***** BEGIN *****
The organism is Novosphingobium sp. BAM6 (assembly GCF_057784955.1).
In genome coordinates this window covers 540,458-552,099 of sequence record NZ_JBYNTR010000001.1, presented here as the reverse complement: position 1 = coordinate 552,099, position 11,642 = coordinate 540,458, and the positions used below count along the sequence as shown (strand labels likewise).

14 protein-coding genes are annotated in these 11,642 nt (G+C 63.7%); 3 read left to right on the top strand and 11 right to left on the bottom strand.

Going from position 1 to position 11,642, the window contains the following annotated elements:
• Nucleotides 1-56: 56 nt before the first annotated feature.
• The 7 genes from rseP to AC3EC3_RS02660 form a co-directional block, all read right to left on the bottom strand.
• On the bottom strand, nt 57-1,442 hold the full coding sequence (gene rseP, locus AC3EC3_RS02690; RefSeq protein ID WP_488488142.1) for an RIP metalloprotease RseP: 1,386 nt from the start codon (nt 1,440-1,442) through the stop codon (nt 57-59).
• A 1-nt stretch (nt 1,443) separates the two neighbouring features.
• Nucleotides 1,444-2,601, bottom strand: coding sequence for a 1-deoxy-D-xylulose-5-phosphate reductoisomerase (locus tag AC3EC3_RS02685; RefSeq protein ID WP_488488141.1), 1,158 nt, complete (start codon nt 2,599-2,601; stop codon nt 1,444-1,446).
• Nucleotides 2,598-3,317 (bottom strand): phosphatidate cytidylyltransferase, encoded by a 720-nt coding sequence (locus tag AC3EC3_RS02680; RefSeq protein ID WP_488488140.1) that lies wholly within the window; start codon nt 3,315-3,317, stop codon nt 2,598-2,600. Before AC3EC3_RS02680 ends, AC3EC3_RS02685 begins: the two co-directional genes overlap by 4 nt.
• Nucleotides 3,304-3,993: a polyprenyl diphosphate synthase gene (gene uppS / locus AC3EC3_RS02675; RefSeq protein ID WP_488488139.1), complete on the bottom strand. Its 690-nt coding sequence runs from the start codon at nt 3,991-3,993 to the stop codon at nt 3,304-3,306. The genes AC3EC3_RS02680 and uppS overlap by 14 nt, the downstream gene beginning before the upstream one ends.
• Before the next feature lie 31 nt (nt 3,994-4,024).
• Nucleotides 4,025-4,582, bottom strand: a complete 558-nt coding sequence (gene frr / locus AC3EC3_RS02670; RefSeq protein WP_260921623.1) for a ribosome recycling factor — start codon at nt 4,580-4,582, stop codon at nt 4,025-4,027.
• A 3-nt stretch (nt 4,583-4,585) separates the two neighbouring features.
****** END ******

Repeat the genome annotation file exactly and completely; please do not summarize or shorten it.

The organism is Novosphingobium sp. BAM6 (assembly GCF_057784955.1).
In genome coordinates this window covers 540,458-552,099 of sequence record NZ_JBYNTR010000001.1, presented here as the reverse complement: position 1 = coordinate 552,099, position 11,642 = coordinate 540,458, and the positions used below count along the sequence as shown (strand labels likewise).

14 protein-coding genes are annotated in these 11,642 nt (G+C 63.7%); 3 read left to right on the top strand and 11 right to left on the bottom strand.

Going from position 1 to position 11,642, the window contains the following annotated elements:
• Nucleotides 1-56: 56 nt before the first annotated feature.
• The 7 genes from rseP to AC3EC3_RS02660 form a co-directional block, all read right to left on the bottom strand.
• On the bottom strand, nt 57-1,442 hold the full coding sequence (gene rseP, locus AC3EC3_RS02690; RefSeq protein ID WP_488488142.1) for an RIP metalloprotease RseP: 1,386 nt from the start codon (nt 1,440-1,442) through the stop codon (nt 57-59).
• A 1-nt stretch (nt 1,443) separates the two neighbouring features.
• Nucleotides 1,444-2,601, bottom strand: coding sequence for a 1-deoxy-D-xylulose-5-phosphate reductoisomerase (locus tag AC3EC3_RS02685; RefSeq protein ID WP_488488141.1), 1,158 nt, complete (start codon nt 2,599-2,601; stop codon nt 1,444-1,446).
• Nucleotides 2,598-3,317 (bottom strand): phosphatidate cytidylyltransferase, encoded by a 720-nt coding sequence (locus tag AC3EC3_RS02680; RefSeq protein ID WP_488488140.1) that lies wholly within the window; start codon nt 3,315-3,317, stop codon nt 2,598-2,600. Before AC3EC3_RS02680 ends, AC3EC3_RS02685 begins: the two co-directional genes overlap by 4 nt.
• Nucleotides 3,304-3,993: a polyprenyl diphosphate synthase gene (gene uppS / locus AC3EC3_RS02675; RefSeq protein ID WP_488488139.1), complete on the bottom strand. Its 690-nt coding sequence runs from the start codon at nt 3,991-3,993 to the stop codon at nt 3,304-3,306. The genes AC3EC3_RS02680 and uppS overlap by 14 nt, the downstream gene beginning before the upstream one ends.
• Before the next feature lie 31 nt (nt 3,994-4,024).
• Nucleotides 4,025-4,582, bottom strand: a complete 558-nt coding sequence (gene frr / locus AC3EC3_RS02670; RefSeq protein WP_260921623.1) for a ribosome recycling factor — start codon at nt 4,580-4,582, stop codon at nt 4,025-4,027.
• A 3-nt stretch (nt 4,583-4,585) separates the two neighbouring features.